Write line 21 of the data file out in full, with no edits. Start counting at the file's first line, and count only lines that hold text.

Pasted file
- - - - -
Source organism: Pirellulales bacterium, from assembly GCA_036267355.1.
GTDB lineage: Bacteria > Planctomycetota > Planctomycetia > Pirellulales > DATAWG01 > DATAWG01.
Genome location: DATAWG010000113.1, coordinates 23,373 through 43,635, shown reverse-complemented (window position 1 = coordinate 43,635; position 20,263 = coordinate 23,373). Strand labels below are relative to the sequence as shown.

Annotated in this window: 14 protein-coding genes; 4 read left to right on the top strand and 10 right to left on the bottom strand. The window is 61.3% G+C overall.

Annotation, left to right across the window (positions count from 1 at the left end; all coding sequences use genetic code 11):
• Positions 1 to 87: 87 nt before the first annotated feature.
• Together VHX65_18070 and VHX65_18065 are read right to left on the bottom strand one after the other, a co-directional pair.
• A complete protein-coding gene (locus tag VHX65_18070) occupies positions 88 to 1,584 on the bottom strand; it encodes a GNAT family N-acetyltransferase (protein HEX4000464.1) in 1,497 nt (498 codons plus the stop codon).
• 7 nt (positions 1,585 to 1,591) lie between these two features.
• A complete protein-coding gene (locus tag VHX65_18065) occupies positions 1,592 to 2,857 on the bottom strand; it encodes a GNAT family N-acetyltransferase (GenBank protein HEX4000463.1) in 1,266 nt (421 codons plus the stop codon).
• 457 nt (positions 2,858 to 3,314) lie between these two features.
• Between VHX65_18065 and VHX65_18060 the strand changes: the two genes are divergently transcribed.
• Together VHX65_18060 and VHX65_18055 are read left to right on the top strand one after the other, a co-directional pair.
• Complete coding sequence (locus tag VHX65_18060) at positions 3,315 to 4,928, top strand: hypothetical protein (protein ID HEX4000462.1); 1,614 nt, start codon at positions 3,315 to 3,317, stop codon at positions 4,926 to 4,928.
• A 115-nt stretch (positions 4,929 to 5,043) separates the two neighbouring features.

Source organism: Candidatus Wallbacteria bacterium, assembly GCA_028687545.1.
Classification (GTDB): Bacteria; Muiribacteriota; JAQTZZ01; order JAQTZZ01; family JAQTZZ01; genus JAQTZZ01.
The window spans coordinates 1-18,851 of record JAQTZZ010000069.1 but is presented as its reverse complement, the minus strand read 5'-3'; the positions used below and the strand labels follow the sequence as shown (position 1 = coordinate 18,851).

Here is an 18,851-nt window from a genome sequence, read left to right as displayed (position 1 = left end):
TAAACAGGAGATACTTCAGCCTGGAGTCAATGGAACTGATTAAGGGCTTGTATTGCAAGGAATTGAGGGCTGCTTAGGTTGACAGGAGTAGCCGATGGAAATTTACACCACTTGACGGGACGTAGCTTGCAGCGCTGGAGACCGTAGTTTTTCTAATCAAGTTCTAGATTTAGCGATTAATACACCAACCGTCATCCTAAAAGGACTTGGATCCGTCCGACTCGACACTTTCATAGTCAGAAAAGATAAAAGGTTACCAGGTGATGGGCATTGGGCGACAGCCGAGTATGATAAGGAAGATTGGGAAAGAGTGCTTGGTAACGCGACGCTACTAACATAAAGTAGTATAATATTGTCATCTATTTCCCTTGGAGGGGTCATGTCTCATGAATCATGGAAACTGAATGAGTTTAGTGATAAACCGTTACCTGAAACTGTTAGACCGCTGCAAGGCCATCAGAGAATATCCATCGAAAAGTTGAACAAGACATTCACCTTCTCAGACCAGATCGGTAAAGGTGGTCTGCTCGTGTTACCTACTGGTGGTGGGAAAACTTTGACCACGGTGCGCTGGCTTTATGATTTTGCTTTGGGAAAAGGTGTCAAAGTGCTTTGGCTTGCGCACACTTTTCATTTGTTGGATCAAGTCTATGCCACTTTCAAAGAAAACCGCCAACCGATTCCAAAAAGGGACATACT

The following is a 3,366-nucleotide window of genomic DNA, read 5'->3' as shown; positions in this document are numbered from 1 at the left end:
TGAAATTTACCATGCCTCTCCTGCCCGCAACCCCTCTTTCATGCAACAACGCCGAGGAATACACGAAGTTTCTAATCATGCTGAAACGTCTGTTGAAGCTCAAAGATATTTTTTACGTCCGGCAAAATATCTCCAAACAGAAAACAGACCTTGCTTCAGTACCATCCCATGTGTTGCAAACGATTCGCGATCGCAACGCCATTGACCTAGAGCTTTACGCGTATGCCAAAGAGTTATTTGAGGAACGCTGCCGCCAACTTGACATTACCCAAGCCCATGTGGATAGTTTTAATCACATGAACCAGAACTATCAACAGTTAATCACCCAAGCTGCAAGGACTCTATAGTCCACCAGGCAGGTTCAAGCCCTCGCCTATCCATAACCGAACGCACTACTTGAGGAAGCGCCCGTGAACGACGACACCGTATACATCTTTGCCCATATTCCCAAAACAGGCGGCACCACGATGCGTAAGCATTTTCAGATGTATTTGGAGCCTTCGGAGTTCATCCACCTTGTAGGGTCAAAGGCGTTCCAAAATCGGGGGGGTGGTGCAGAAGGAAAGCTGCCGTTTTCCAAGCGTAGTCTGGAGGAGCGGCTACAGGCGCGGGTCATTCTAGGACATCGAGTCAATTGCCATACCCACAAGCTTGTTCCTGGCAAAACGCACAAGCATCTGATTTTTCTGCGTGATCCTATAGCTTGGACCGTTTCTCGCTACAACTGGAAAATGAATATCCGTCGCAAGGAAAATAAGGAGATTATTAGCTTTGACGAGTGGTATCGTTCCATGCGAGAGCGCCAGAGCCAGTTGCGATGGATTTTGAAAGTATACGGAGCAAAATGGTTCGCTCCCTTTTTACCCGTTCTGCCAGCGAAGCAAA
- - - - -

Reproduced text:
The following is a 3,366-nucleotide window of genomic DNA, read 5'->3' as shown; positions in this document are numbered from 1 at the left end: